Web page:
Review Summary: One of the greatest country singers who ever lived, develops a drinking problem, believes he is a Native American, and sings about it.
When I first discovered this album, I thought this was probably just another one of the classic albums pertaining to the classic discography of the late Johnny Cash. I overlooked it, and continued listening to his early albums. However, I came across a buzzfeed article that contained the 100 most bizarre albums created. A lot of it was commercial stuff, a majority were things that I have never heard about, and the small remained captured my curiosity. It stated that this album was the product of a drunken stupor. Back in the day, Cash struggled with a drinking problem along with drug abuse. He was so far gone that he started to believe that he himself was of Native American bloodlines. He began writing songs about his "Falsified Heritage" and in an interview he even admitted that when researching his genealogy he found absolutely no Cherokee bloodline. But still this album has some good tracks, with some decent messages. It definitely puts the way the Native Americans were treated into perspective. At first I did not care for this album, but upon repeated listens, it really has grown on me.
Johnny Cash has always had a knack for striking that vintage country nerve. The pace is so finely crafted, and despite being under the influence the message comes off as believable. There are parts of songs in which Cash snickers while singing. To him he honestly believes the message that he was trying to convey, and it comes off as very believable. Its soothing in a way, honest and clean. But for the average listener, it might take a while to get into. A lot of the tracks or more so spoken than sung. Its more a collection of ballads with deep messages that are not really that deep if that makes sense. The album kicks off with the song "As Long As The Green Grass Grows" which is a slowly paced song, but its a song rooted in bitterness, its about losing the land the Indians held and how in todays society everything is stacked against Native Americans. There is a sense of hatred and rage, but its upbeat and churns an interesting melody. The line "Across the Allegheny River they're throwing up a dam, It will flood the Indian country a proud day for Uncle Sam" still gives me chills. Its well thought out, but its a product of its time. So around 50 plus years later, the message is somewhat lost in the future. The best way I can describe this album is that it is at its finest, consistently inconsistent. There is moments of satire present in this album however. The track "Custer" is about the infamous Custers Last Stand and how it failed miserably. Its a song in which Cash has a proud sense of accomplishment. Basically stating that, "Yeah, this is what my people are capable of". It is catchy, and paints a great picture in your head. The track "The Ballad of Ira Hayes" is also an interesting one because it laments about the man Ira Hayes who helped hoist the flag upward in the battle of Iwo Jima, you know the famous picture of the American soldiers holding up the flag under fire" Ira Hayes was apart of that. Its a very interesting song that is also catchy. It depicts a man who has been apart of American culture by risking his life to fight for this country that was stolen from his people only to be repaid by being thrown into prison and becoming an alcoholic. Its almost ironic in a way in which the way he sings about it, because at the time Cash was struggling with alcohol abuse.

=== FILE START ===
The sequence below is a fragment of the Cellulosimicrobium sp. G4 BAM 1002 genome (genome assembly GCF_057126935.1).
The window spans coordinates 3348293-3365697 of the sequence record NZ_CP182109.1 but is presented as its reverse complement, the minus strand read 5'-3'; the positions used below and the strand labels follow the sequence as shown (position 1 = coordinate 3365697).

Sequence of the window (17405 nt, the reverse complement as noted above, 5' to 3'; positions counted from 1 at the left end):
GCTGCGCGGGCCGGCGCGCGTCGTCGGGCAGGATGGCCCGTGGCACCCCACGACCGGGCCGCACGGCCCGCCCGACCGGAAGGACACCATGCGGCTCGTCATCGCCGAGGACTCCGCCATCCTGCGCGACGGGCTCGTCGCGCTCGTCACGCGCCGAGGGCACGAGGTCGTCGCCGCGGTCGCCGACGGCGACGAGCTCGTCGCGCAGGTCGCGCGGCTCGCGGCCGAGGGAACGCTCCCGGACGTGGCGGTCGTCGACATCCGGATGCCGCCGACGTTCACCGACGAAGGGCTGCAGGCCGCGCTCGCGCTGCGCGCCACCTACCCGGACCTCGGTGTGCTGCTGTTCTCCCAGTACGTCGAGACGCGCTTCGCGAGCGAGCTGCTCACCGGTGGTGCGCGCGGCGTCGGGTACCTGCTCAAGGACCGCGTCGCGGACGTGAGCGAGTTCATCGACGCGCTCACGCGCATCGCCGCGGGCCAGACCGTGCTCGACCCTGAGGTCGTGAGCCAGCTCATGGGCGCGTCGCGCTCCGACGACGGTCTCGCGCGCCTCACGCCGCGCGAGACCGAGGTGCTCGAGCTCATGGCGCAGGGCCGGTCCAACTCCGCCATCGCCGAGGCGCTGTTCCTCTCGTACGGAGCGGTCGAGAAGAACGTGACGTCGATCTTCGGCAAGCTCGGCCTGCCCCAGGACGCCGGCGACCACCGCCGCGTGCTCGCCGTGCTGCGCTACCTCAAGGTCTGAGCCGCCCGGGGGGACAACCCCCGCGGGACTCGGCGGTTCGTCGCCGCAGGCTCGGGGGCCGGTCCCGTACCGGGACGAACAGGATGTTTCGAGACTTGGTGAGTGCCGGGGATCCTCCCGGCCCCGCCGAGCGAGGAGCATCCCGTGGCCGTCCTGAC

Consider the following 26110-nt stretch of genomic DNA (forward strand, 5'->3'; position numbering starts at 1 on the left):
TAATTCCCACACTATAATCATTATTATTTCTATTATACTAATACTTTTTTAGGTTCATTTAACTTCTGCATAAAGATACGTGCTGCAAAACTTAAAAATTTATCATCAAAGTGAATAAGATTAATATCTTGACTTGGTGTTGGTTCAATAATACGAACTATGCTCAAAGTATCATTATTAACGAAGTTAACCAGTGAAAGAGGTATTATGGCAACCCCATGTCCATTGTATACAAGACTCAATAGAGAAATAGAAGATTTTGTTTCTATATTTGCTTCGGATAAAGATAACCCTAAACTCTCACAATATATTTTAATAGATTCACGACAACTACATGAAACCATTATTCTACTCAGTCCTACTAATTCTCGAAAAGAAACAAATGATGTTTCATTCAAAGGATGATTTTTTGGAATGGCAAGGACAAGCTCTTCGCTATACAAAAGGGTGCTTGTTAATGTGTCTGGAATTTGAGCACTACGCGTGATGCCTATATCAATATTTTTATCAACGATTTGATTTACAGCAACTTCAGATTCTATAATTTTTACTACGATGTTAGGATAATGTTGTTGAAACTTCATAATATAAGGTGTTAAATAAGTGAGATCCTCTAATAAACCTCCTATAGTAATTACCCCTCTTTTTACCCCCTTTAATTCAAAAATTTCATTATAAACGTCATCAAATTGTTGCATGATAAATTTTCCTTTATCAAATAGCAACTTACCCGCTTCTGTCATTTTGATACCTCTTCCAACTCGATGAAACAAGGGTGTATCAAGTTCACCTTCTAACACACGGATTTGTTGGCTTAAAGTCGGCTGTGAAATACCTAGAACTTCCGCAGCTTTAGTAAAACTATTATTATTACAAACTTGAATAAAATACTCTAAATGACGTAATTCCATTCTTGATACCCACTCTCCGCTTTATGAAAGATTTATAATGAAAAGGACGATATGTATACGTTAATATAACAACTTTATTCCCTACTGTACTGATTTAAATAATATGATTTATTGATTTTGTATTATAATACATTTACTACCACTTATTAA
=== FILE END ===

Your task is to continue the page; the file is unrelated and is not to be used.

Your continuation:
The best track on the album in my opinion is "White Girl" which just has an amazing beat and is actually sung in harmony. It laments about being a Native American in the 60's and succumbing to prejudice. This man is in love with a white woman, he has fun with her, loves her more than anything else. But because he is a Native American she will not marry him and denies his request for marriage. It destroys him and pushes him to be an alcoholic. The whole album is roughly a concept album. Its strange when you know the message and meaning behind it in its entirety. When you think about it, this album could have been what ruined his career. It was among falsified claims, and it was about Native Americans which was a hot topic back then. But Johnny Cash pulled through. Overall, this is a very interesting album because it is a product of its time. There really isn't a song on this album that I do not like. It is a must listen to for any Johnny Cash fan. It is weird but its enjoyable.